Archive for June, 2013

June 14, 2013

Catching Fire

Richard Wrangham

Catching Fire: How Cooking Made Us Human‘ (2009) is a book by British primatologist Richard Wrangham forwarding the hypothesis that cooking food was an essential element in the physiological evolution of human beings.

Humans are the only species that cook their food and Wrangham argues Homo erectus emerged about two million years years ago as a result of this unique trait. Cooking had profound evolutionary effect because it increased food efficiency by permitting human ancestors to spend less time foraging, chewing, and digesting. H. erectus developed via a smaller, more efficient digestive tract which freed up energy to enable larger brain growth.

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June 14, 2013

How to Solve It

how to solve it

How to Solve It (1945) is a small volume by mathematician George Pólya describing methods of problem solving.

He suggests four steps when solving a mathematical problem: 1) First, understand the problem; 2) After understanding, then make a plan; 3) Carry out the plan; and; 4) Look back on your work — how could it be better? If this technique fails, Pólya advises: ‘If you can’t solve a problem, then there is an easier problem you can solve: find it.’ Or: ‘If you cannot solve the proposed problem, try to solve first some related problem. Could you imagine a more accessible related problem?’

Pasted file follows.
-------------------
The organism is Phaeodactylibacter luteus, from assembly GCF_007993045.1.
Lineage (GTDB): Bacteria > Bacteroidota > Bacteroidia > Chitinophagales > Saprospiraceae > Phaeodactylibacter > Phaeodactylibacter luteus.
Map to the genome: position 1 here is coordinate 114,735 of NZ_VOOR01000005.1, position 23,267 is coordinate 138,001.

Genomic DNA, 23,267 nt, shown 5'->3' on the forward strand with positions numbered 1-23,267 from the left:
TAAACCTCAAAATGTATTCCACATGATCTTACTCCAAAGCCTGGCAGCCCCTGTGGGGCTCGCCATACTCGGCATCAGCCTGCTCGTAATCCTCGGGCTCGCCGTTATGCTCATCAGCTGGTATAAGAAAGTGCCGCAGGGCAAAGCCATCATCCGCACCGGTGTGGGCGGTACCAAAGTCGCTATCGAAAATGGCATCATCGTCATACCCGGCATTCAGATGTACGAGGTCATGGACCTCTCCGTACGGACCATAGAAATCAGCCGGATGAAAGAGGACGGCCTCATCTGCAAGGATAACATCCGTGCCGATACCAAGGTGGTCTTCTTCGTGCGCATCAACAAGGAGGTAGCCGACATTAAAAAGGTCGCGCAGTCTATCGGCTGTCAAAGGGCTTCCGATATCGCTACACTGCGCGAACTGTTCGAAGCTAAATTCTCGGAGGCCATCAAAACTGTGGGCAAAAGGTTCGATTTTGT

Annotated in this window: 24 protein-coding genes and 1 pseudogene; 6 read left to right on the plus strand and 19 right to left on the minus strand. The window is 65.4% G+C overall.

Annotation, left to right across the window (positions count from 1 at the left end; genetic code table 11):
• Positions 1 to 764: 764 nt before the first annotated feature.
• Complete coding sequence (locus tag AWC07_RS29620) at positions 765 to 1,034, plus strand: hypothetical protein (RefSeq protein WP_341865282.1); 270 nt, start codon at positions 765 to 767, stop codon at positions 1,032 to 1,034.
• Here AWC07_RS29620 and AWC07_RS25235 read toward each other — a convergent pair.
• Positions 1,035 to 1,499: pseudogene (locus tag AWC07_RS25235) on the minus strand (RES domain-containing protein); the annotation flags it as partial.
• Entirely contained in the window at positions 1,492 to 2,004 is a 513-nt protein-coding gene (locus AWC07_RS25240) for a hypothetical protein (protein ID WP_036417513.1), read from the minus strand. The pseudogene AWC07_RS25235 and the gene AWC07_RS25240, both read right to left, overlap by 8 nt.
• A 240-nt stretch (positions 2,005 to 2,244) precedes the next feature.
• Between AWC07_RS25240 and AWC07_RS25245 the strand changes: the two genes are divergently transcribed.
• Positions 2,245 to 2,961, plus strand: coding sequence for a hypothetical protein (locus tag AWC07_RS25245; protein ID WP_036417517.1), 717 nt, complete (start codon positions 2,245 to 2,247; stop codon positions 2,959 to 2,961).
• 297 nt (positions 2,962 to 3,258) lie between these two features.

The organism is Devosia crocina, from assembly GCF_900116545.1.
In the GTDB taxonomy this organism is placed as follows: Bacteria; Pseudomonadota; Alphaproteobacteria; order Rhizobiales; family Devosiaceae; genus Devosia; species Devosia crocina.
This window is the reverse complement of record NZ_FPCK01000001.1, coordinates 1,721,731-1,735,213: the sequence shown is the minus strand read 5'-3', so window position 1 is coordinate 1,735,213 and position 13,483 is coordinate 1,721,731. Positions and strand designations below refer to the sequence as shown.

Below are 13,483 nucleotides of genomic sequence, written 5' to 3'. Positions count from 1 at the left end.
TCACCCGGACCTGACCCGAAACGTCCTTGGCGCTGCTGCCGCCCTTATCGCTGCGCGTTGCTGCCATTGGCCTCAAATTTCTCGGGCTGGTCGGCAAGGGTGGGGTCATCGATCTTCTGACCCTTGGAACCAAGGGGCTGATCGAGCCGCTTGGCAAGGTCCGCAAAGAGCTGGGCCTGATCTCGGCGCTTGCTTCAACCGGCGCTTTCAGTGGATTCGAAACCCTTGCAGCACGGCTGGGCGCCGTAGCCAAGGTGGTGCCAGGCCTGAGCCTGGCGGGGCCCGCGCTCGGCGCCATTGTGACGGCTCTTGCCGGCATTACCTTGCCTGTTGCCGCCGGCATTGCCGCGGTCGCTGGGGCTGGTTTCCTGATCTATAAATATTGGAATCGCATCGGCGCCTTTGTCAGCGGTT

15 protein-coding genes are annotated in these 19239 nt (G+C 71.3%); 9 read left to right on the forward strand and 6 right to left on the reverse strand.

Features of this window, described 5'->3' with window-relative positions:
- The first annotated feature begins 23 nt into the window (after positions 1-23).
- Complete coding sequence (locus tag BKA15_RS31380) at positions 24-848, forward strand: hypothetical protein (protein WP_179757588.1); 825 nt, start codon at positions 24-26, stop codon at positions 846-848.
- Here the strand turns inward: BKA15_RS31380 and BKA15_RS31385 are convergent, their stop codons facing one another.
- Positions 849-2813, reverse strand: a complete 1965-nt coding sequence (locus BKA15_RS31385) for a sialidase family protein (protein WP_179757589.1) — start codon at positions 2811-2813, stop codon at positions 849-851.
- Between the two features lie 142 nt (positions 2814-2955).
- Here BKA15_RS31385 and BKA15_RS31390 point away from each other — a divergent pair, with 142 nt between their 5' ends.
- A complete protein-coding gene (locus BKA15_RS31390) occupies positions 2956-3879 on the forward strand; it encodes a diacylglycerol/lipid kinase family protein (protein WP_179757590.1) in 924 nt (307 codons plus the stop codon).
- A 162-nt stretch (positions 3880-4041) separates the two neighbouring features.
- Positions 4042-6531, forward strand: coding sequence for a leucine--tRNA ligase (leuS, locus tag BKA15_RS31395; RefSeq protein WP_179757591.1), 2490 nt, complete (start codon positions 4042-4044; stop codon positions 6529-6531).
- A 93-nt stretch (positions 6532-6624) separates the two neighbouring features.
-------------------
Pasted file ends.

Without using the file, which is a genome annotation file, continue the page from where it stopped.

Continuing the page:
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June 14, 2013

Thinking, Fast and Slow

Two Brains Running by David Plunkert

Thinking, Fast and Slow is a 2011 book by Nobel Memorial Prize winner in Economics Daniel Kahneman which summarizes research that he conducted over decades, often in collaboration with cognitive scientist Amos Tversky. It covers all three phases of his career: his early days working on cognitive biases (unknowingly using poor judgement), prospect theory (the tendency to base decisions on the potential value of losses and gains rather than the final outcome), and his later work on happiness (e.g. positive psychology).

The book’s central thesis is a dichotomy between two modes of thought: System 1 is fast, instinctive and emotional; System 2 is slower, more deliberative, and more logical. The book delineates cognitive biases associated with each type of thinking, starting with Kahneman’s own research on loss aversion (the tendency to favor avoiding losses over acquiring gains). From framing choices (the tendency to avoid risk when a positive context is presented and seek risks when a negative one is) to attribute substitution (using an educated guess to fill in missing information), the book highlights several decades of academic research to suggest that people place too much confidence in human judgment.

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June 14, 2013

Attribute Substitution

Attribute substitution is a psychological process thought to underlie a number of cognitive biases and perceptual illusions. It occurs when an individual has to make a judgment (of a target attribute) that is computationally complex, and instead substitutes a more easily calculated heuristic (‘rule of thumb’) attribute. This substitution is thought of as taking place in the automatic intuitive judgment system, rather than the more self-aware reflective system.